Defrocked United Methodist minister Frank Schaefer, who defied church law against same sex rites, has been reinstated by a church court on a technicality. See John Lomperis's analysis here.
Ironically, had Schaefer been immediately defrocked, the verdict likely would have stood. But the jury had suspended him for 30 days to allow him the chance to disavow further defiance, and his refusal provoked defrocking. Church appeals courts ruled this penalty punished him for future acts.
Schaefer has already quit Pennsylvania, where of course he left his local church in shambles, and now heads a small ministry in the fast declining and ultra liberal United Methodist region in Southern California. Good luck! more >>
In late summer, the California Department of Managed Health Care sent a chilling letter to all private health care insurers in the state, ordering them to cover all elective abortions - immediately. Naturally, many California churches insure their staff members under these policies.
According to an October complaint filed by Alliance Defending Freedom and Life Legal Defense Foundation on behalf of several California churches, "the insurers were instructed to…remove any limitations on health coverage for abortions." The insurance companies could not, for any reason, deny coverage to a woman for her abortion.
As the complaint states, "DMHC ordered elective abortion coverage into these churches' health insurance plans." more >>
Corporal punishment is a sensitive subject. It is also becoming more controversial in today's culture. Recent charges brought against a popular NFL running back have surfaced it once again.
Decades ago I authored a book now titled, The Little Handbook of Loving Correction. It was formerly called, God, the Rod, and Your Child's Bod. I changed it out of cultural sensitivity.
This subject is very personal to me because I actually had a family member bring totally false accusations against me regarding this issue! A church I cofounded over 37 years ago was embroiled in a lawsuit dealing with "abuse" and even though I departed the church 23 years ago, my name was "thrown in the hopper." more >>
Houston's lesbian mayor Annise Parker's recent actions exemplify history repeating itself, the necessity for understanding context, and realizing that the simplest solution is found amidst child's play.
Parker and gay agenda supporters immediately bring to mind the children's game, Simon Says, and other themes from children's rhymes. The game's primary rule, "Do what I say, Not what I do," is designed to teach children to observe and differentiate between commands and actions. The same skills are necessary for adults. The definitions of tolerance, equality, morality, or societal and behavioral norms differ depending on who uses them.
For example, regarding Houston's Equal Rights Ordinance, nearly triple the number of required signatures were obtained to petition for its repeal. Yet Parker and Houston's city attorney redefined the requirement and rejected the petition. In response, Houstonians sued. Parker countered, by subpoenaing Christian ministers' sermons and emails, then revised it to "speeches and presentations." more >>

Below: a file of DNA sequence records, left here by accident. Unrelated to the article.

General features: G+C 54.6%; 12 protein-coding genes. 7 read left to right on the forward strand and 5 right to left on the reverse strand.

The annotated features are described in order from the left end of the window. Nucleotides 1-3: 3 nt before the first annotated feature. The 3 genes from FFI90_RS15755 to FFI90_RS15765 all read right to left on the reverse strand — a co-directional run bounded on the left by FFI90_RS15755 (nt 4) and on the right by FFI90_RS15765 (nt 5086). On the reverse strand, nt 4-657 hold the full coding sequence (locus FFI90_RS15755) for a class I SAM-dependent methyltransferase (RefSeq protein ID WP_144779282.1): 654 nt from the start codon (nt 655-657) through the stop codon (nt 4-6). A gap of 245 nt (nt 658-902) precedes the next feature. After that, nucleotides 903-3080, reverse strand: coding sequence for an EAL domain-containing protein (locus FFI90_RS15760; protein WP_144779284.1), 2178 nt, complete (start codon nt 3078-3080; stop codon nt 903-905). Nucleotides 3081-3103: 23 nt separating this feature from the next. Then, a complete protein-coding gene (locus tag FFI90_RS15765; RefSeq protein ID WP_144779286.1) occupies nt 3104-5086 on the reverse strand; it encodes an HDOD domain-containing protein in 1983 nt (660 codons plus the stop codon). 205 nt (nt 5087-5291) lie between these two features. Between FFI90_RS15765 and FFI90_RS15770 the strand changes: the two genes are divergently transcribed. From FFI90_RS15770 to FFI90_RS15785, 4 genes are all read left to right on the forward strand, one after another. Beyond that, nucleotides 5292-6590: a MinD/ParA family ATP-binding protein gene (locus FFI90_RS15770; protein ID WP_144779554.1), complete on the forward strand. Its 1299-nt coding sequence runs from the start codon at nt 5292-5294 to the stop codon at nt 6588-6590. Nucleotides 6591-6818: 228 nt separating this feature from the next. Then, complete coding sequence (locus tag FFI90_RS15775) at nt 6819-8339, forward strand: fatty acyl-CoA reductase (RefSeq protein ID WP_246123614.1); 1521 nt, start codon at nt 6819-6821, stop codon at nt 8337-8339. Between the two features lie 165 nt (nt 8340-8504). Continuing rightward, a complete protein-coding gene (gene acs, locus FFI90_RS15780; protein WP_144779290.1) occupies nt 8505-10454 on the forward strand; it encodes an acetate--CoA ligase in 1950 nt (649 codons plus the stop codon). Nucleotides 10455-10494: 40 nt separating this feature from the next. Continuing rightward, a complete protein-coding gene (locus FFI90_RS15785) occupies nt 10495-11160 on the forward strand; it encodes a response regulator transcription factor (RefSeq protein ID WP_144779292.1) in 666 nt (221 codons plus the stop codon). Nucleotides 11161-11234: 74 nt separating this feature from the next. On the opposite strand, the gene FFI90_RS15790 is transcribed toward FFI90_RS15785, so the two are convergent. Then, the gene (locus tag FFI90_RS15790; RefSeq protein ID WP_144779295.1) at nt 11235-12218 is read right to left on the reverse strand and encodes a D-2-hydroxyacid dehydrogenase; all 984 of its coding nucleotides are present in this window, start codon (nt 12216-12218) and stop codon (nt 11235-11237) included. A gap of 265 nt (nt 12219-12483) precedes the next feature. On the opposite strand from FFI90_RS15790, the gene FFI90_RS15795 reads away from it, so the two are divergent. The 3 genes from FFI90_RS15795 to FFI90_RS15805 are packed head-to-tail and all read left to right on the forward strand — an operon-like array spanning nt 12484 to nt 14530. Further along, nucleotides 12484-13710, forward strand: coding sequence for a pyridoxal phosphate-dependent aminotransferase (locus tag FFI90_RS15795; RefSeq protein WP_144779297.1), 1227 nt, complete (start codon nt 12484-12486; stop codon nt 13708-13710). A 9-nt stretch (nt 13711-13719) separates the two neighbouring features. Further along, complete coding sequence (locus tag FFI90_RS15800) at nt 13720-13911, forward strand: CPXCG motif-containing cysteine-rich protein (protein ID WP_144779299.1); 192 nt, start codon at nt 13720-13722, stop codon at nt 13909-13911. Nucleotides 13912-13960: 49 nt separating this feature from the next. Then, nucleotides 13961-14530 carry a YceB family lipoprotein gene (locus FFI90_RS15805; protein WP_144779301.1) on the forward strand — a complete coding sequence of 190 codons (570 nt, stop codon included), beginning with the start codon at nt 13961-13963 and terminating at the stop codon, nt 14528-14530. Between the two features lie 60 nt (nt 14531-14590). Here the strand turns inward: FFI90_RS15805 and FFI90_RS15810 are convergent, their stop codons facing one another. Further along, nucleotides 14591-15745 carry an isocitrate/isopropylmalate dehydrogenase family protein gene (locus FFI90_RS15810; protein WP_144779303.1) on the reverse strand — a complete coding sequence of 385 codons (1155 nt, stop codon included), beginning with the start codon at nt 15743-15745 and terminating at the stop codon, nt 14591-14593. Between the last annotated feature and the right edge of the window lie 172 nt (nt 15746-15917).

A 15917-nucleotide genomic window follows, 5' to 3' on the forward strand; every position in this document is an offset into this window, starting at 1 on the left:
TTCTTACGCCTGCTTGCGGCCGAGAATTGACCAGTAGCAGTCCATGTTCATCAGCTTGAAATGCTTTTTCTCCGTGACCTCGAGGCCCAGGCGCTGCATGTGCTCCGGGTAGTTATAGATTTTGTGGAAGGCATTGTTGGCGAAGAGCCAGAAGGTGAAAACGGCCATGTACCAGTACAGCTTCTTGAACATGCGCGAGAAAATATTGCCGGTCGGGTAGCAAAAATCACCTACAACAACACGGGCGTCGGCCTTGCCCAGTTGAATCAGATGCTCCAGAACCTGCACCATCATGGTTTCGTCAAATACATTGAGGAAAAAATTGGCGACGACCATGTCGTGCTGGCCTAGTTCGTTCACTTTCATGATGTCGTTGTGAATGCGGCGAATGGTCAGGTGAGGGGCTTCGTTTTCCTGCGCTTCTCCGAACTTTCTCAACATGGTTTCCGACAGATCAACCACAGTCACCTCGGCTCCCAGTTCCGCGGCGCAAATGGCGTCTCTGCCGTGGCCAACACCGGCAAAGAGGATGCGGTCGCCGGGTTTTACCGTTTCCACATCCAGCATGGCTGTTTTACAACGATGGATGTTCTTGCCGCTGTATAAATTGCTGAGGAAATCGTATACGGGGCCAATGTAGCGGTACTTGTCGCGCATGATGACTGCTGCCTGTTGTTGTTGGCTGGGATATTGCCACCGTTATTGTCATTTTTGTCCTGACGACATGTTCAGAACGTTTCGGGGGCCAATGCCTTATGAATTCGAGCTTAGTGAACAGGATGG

In just over a week, the voices of voters around the nation will be heard on a variety of issues and on a sprawling slate of candidates. Voters in seven states will encounter gambling proposals on their ballots: Colorado, Massachusetts, California, South Dakota, Nebraska, Tennessee, and Kansas. The proposals take different approaches - in some states, additional lotteries are proposed, in others, gambling at racetracks, and in still others, the erecting of casinos or slot machines.
On each of these proposals, concerned voters should reject the expansion of gambling. While many contend that gambling is an economic boon for a state and that it increases tax revenue - sometimes even supposedly benefitting local school districts - there are much darker issues at play.
The social cost of gambling is simply too high to pay. And it's not one that voters need to bring into their communities, their neighborhoods, or their families. more >>
What is this absurd reason? They're running a business. If pastors are operating a "for-profit" wedding chapel, then they must officiate at gay weddings regardless of their religious objections.
Thus, to the city attorney of Coeur d'Alene, these pastors have fewer religious-liberty rights than they would if they were performing the same services (even including receiving a fee for those services) in a not-for-profit corporate form.
There is a persistent belief amongst leftists and statists of all stripes that the for-profit corporate form somehow strips that corporation and its leaders of any real control over their speech activities. We saw this in the Hobby Lobby case, as the Left was practically beside itself at the idea that a closely-held for-profit company had even comparable rights to a not-for-profit. To them, the desire to make money should leave you at the mercy of the state. As I stated in the aftermath of the Hobby Lobby decision: more >>